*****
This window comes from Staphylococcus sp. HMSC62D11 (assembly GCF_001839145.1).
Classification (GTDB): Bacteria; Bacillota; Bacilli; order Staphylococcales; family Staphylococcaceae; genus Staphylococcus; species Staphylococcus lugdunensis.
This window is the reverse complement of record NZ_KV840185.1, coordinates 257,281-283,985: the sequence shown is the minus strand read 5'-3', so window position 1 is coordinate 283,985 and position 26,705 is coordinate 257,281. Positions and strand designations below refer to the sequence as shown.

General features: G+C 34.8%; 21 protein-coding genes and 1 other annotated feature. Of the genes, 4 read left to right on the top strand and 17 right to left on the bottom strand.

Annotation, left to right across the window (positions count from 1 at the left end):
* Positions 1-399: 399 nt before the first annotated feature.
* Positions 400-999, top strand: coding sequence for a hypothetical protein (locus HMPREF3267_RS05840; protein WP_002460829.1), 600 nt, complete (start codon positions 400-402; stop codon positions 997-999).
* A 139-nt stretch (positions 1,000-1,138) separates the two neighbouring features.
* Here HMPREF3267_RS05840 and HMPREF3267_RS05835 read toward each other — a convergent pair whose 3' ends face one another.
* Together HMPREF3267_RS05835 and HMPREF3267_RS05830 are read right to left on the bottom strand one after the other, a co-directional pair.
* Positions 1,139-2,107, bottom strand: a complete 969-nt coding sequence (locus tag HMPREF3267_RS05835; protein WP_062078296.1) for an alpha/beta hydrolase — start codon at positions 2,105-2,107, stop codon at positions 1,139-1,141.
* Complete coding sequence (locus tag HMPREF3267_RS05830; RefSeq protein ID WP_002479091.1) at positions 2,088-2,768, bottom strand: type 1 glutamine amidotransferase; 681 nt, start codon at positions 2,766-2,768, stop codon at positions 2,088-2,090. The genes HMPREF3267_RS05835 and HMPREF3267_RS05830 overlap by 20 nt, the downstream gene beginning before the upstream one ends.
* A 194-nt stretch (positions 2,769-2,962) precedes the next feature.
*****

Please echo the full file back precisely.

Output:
This window comes from Staphylococcus sp. HMSC62D11 (assembly GCF_001839145.1).
Classification (GTDB): Bacteria; Bacillota; Bacilli; order Staphylococcales; family Staphylococcaceae; genus Staphylococcus; species Staphylococcus lugdunensis.
This window is the reverse complement of record NZ_KV840185.1, coordinates 257,281-283,985: the sequence shown is the minus strand read 5'-3', so window position 1 is coordinate 283,985 and position 26,705 is coordinate 257,281. Positions and strand designations below refer to the sequence as shown.

General features: G+C 34.8%; 21 protein-coding genes and 1 other annotated feature. Of the genes, 4 read left to right on the top strand and 17 right to left on the bottom strand.

Annotation, left to right across the window (positions count from 1 at the left end):
* Positions 1-399: 399 nt before the first annotated feature.
* Positions 400-999, top strand: coding sequence for a hypothetical protein (locus HMPREF3267_RS05840; protein WP_002460829.1), 600 nt, complete (start codon positions 400-402; stop codon positions 997-999).
* A 139-nt stretch (positions 1,000-1,138) separates the two neighbouring features.
* Here HMPREF3267_RS05840 and HMPREF3267_RS05835 read toward each other — a convergent pair whose 3' ends face one another.
* Together HMPREF3267_RS05835 and HMPREF3267_RS05830 are read right to left on the bottom strand one after the other, a co-directional pair.
* Positions 1,139-2,107, bottom strand: a complete 969-nt coding sequence (locus tag HMPREF3267_RS05835; protein WP_062078296.1) for an alpha/beta hydrolase — start codon at positions 2,105-2,107, stop codon at positions 1,139-1,141.
* Complete coding sequence (locus tag HMPREF3267_RS05830; RefSeq protein ID WP_002479091.1) at positions 2,088-2,768, bottom strand: type 1 glutamine amidotransferase; 681 nt, start codon at positions 2,766-2,768, stop codon at positions 2,088-2,090. The genes HMPREF3267_RS05835 and HMPREF3267_RS05830 overlap by 20 nt, the downstream gene beginning before the upstream one ends.
* A 194-nt stretch (positions 2,769-2,962) precedes the next feature.